beauty and destruction

The seemingly contradictory — as explored by Magnus Gjoen

Vanitas themes are wake-up calls of titanic proportions. They are necessary reminders of who we are, and the limited-period offer that life is. They come in all shapes and sizes, from medieval funerary art such as ars moriendi, memento mori to unique contributions such as the works of Magnus Gjoen.

But there is more to Gjoen’s digital art than that. He quite effectively messes with our preconceived ideas of beauty and apply them to dangerous, deadly and destructive items. The process of signification is complete when we suddenly want a hand grenade or rocket launcher on the wall, because of their ornate Dutch earthenware glazes. Next the abhorrent dichotomy hits your face.

the human mind itself is fragile yet beautiful and I use porcelain to comment on the fine balance that sometimes holds our societies and us together

Magnus Gjoen, 2013

Concept and finish

There are some strong concepts behind these works of art. But there is also a certain level of sophisticated craftsmanship to go along with it.

Whatever Gjoen actually does, it is convincing and has integrity. The emotional response feels real and the illusion of an object is complete. Indeed the works look like slick pack shots of luxury items produced in batches to enhance our lives aesthetically. You even notice the enhanced highlight on the skulls as if they were an advertiser’s blatant attempt to make his market offering more gloosy-looking. It is not even a stretch of imagination to think these objects have parallels to Apple for their finish or Nike for offering end consumers some predefined visual customisation options – as approved by a board of mercilessly shrewd branding professionals.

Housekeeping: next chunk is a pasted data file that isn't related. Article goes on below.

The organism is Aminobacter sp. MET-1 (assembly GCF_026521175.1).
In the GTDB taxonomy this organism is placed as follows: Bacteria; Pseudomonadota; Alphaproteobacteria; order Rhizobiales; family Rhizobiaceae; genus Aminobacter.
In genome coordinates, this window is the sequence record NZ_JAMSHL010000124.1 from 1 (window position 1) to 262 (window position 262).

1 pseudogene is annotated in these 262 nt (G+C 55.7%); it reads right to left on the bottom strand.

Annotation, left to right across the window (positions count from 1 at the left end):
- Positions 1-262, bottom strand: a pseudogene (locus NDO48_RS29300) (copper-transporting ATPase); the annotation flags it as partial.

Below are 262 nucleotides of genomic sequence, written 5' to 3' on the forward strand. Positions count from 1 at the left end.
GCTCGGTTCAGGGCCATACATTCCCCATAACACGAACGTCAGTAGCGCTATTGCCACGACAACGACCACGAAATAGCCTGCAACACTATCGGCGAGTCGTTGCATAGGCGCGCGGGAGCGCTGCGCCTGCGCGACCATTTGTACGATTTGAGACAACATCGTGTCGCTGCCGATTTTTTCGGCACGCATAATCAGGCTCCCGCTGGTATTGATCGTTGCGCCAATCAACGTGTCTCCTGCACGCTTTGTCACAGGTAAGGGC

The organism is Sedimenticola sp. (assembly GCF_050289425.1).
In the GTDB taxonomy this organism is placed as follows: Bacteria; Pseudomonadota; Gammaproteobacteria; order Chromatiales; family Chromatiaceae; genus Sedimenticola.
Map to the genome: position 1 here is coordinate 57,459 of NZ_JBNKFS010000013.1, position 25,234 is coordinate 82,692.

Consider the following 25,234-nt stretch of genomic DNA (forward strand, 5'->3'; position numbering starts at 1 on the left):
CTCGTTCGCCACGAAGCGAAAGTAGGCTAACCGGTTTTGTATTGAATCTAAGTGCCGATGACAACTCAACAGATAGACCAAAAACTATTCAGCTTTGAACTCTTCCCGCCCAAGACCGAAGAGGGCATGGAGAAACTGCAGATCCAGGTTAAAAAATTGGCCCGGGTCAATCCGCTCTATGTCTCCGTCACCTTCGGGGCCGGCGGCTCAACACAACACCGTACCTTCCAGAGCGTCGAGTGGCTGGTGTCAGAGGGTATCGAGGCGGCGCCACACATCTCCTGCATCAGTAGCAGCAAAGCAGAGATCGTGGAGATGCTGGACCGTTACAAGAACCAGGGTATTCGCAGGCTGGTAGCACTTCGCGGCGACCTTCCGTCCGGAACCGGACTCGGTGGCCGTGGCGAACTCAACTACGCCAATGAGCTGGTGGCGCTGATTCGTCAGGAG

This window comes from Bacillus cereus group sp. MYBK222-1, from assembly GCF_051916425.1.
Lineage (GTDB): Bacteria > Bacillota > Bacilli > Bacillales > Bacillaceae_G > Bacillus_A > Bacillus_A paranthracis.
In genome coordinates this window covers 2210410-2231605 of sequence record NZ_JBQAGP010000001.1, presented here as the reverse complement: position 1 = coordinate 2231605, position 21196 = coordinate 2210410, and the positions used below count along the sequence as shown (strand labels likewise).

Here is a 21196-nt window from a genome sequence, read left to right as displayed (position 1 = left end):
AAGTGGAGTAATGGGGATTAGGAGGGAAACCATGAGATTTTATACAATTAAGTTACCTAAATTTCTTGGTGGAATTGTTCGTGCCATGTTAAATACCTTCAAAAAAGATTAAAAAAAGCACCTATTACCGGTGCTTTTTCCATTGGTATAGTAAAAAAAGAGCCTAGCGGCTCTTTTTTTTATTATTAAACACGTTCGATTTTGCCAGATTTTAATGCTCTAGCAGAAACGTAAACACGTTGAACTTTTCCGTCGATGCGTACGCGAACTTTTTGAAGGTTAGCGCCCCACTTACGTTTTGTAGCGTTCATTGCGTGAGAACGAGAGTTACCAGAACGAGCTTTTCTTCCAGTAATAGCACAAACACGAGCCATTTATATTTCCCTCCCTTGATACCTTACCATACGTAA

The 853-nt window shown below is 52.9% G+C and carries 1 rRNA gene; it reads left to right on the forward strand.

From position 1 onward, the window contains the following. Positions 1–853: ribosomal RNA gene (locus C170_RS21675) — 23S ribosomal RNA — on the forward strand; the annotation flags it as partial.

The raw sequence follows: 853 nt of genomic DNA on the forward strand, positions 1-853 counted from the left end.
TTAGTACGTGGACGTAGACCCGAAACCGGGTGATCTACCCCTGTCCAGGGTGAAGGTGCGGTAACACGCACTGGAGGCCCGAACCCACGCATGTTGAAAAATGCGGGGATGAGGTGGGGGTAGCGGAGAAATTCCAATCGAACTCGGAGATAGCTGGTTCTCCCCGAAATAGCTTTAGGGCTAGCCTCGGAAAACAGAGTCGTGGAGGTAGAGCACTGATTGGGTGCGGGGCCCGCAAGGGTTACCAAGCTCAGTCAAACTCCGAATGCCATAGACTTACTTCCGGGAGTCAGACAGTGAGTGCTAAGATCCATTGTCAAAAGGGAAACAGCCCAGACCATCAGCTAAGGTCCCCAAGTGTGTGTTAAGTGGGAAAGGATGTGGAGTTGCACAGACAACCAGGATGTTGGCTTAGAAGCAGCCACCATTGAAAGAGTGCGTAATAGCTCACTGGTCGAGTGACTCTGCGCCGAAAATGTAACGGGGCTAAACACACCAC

The artist’s background

Branding itself -or rather sitting on the other side of the table whilst being briefed by a brand – might provide us with a strong clue.

Wth an MA in Fashion, Gjoen has worked for brands such as Vivienne Westwood. Having studied in London and Milan, Gjoen like Andy Warhol has a design background that has made the entrance to the art world surprisingly effortless.

How the art is being conceived

Today he works as a full-time artist finding inspiration in war, religion and other aspects of the human condition. Here is what Gjoen has to say about his way of working:

I initially do a lot of research. If I get an idea I try to find out as much as possible about the subject. I try to get the viewer emotionally involved in my art. There is a lot of deeper symbolism and co-notations. Sometimes I start pieces and have to let them lie as I’m not happy with them. Then suddenly maybe a few months later I’ll be in a museum or on the street and I see something that triggers an inspiration on how to finish the piece. Often when I’m not inspired I will sift though reference material or go to museums. Usually however it starts with an idea and from there it’s defined or elaborated through research. Then it’s either onto my Mac or out with pencils or brushes to realise the “idea”.